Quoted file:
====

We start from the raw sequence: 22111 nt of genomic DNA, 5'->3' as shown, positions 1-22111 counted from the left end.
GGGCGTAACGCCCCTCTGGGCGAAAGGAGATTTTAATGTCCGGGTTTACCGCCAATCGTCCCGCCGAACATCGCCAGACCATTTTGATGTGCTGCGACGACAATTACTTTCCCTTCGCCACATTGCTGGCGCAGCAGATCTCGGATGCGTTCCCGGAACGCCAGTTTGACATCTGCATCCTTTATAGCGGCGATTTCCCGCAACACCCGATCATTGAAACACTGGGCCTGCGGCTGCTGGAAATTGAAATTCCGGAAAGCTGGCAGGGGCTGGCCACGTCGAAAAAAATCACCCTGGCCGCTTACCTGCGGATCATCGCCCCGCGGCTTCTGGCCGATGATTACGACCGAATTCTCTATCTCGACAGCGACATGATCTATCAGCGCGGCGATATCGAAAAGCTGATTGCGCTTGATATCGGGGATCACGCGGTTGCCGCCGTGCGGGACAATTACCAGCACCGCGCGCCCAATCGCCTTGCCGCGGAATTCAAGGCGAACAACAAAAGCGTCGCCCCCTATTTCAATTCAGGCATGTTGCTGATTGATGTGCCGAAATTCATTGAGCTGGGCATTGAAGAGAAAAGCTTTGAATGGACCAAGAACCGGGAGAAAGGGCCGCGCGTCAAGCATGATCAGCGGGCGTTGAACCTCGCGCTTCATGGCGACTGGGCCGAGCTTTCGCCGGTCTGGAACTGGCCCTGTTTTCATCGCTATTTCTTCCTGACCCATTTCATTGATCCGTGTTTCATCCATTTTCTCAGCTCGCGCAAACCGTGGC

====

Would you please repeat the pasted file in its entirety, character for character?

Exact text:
We start from the raw sequence: 22111 nt of genomic DNA, 5'->3' as shown, positions 1-22111 counted from the left end.
GGGCGTAACGCCCCTCTGGGCGAAAGGAGATTTTAATGTCCGGGTTTACCGCCAATCGTCCCGCCGAACATCGCCAGACCATTTTGATGTGCTGCGACGACAATTACTTTCCCTTCGCCACATTGCTGGCGCAGCAGATCTCGGATGCGTTCCCGGAACGCCAGTTTGACATCTGCATCCTTTATAGCGGCGATTTCCCGCAACACCCGATCATTGAAACACTGGGCCTGCGGCTGCTGGAAATTGAAATTCCGGAAAGCTGGCAGGGGCTGGCCACGTCGAAAAAAATCACCCTGGCCGCTTACCTGCGGATCATCGCCCCGCGGCTTCTGGCCGATGATTACGACCGAATTCTCTATCTCGACAGCGACATGATCTATCAGCGCGGCGATATCGAAAAGCTGATTGCGCTTGATATCGGGGATCACGCGGTTGCCGCCGTGCGGGACAATTACCAGCACCGCGCGCCCAATCGCCTTGCCGCGGAATTCAAGGCGAACAACAAAAGCGTCGCCCCCTATTTCAATTCAGGCATGTTGCTGATTGATGTGCCGAAATTCATTGAGCTGGGCATTGAAGAGAAAAGCTTTGAATGGACCAAGAACCGGGAGAAAGGGCCGCGCGTCAAGCATGATCAGCGGGCGTTGAACCTCGCGCTTCATGGCGACTGGGCCGAGCTTTCGCCGGTCTGGAACTGGCCCTGTTTTCATCGCTATTTCTTCCTGACCCATTTCATTGATCCGTGTTTCATCCATTTTCTCAGCTCGCGCAAACCGTGGC